In an embodiment, node 200 also includes one or more battery receptacles 212 for receiving single charge or rechargeable batteries. Node 200 may also includes one or more line power connectors 214 for connecting to a continuous source of power, in an embodiment. Power from batteries installed in battery receptacles 212 and/or power received through line power connectors 214 may be used by processing elements 202 and/or wireless transmission subsystem 204 to operate.

The one or more processing elements 202 may include one or more microprocessors, application-specific integrated circuits (ASICs), special-purpose processors, and/or other processing-related components. Processing elements 202 may process information, and produce data, consume data, and/or produce control information. In an embodiment, processing elements 202 send information to and/or receive information from wireless transmission subsystem 204.

Wireless transmission subsystem 204 may prepare and send information from processing elements 202 over the air interface, via one or more antennas 208, 210 or other wireless physical medium interfaces. Wireless transmission subsystem 204 also or alternatively may receive information over the air interface, and prepare and send the information to processing elements 202. Wireless transmission subsystem 204 may include hardware and software for implementing one or more communications protocols. For example, but not by way of limitation. Wireless transmission subsystem 204 may implement one or more communications protocols such as one or more IEEE 802.11 standards (e.g., ANSI/IEEE Std 802.11, 1999 Edition, draft ANSI/IEEE Std 802.11e/D12.0 published November 2004, ANSI/IEEE Std 802.11s (proposed), or other IEEE 802.11 standards). Wireless transmission subsystem 204 may implement one or more other communications protocols, as well.

Information storage elements 206 may store data used by processing elements 202 and/or wireless transmission subsystem 204. Information storage elements 206 also may store one or more machine-executable instructions, in the form of lines of code, for execution by processing elements 202 and/or wireless transmission subsystem 204. Information storage elements 206 may include one or more volatile or non-volatile computer-readable media. These computer-readable media may include hard disks, removable magnetic disks, removable optical disks, magnetic cassettes, memory cards or sticks, digital video disks, random access memories (RAMs), read only memories (ROMs), and the like.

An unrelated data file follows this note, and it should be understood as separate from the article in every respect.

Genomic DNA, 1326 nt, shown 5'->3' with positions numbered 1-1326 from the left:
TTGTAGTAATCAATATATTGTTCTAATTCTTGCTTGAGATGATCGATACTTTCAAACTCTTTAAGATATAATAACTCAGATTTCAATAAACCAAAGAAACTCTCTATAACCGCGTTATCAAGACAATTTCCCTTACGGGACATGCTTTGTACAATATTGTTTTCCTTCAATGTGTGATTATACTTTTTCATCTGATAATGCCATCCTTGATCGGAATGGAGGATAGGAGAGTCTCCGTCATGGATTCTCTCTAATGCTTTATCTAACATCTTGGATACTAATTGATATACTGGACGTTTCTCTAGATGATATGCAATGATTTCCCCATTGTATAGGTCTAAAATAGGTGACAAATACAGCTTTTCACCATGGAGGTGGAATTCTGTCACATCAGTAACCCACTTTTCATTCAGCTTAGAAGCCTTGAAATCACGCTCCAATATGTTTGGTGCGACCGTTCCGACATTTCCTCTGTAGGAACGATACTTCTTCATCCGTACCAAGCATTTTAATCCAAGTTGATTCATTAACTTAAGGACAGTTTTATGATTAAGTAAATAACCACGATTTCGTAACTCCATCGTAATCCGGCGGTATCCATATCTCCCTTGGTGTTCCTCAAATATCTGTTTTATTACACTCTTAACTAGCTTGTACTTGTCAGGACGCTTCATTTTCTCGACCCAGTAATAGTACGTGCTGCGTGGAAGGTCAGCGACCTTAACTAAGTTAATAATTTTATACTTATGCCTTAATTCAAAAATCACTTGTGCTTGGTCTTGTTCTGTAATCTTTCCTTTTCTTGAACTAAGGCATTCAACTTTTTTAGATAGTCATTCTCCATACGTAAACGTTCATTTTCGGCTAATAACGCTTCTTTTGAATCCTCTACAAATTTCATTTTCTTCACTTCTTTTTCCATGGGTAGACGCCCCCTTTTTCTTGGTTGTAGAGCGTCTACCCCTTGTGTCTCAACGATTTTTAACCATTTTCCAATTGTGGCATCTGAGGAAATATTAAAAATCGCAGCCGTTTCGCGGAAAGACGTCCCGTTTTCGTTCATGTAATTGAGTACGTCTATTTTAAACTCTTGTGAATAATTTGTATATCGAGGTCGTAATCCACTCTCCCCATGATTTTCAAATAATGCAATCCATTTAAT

In an embodiment, node 200 may be capable of performing dynamic mode adaptation, as described above, which includes switching between two or more operational modes based on one or more decision-making criteria. For example, but not by way of limitation, some decision-making criteria may include: 1) whether node 200 is operating on battery power or is connected to a continuous power source; 2) the current or projected power available to node 200; 3) control inputs received over the network or from an operator of node 200; 4) an upcoming event, which may change the node's functionality (e.g., an imminent power down, out-of-range condition, operating system crash, etc.).

An “operational mode” is a node state, within which the node implements a set of communication procedures for sending messages to and receiving messages from other nodes in the network (e.g., Mesh Points, Power-Saving Mesh Points, Stations, etc.). In an embodiment, power management techniques are implemented in some operational modes, which are likely to empower the node to efficiently use its available power. In an embodiment, node 200 may perform dynamic mode adaptation by selectively switching between operating in one of three or more operational modes, which include Mesh Point mode, Power-Saving Mesh Point mode, and Station mode. In alternate embodiments, a node may switch between operating in more or fewer than three operational modes. Each of these modes is described in more detail in the following paragraphs.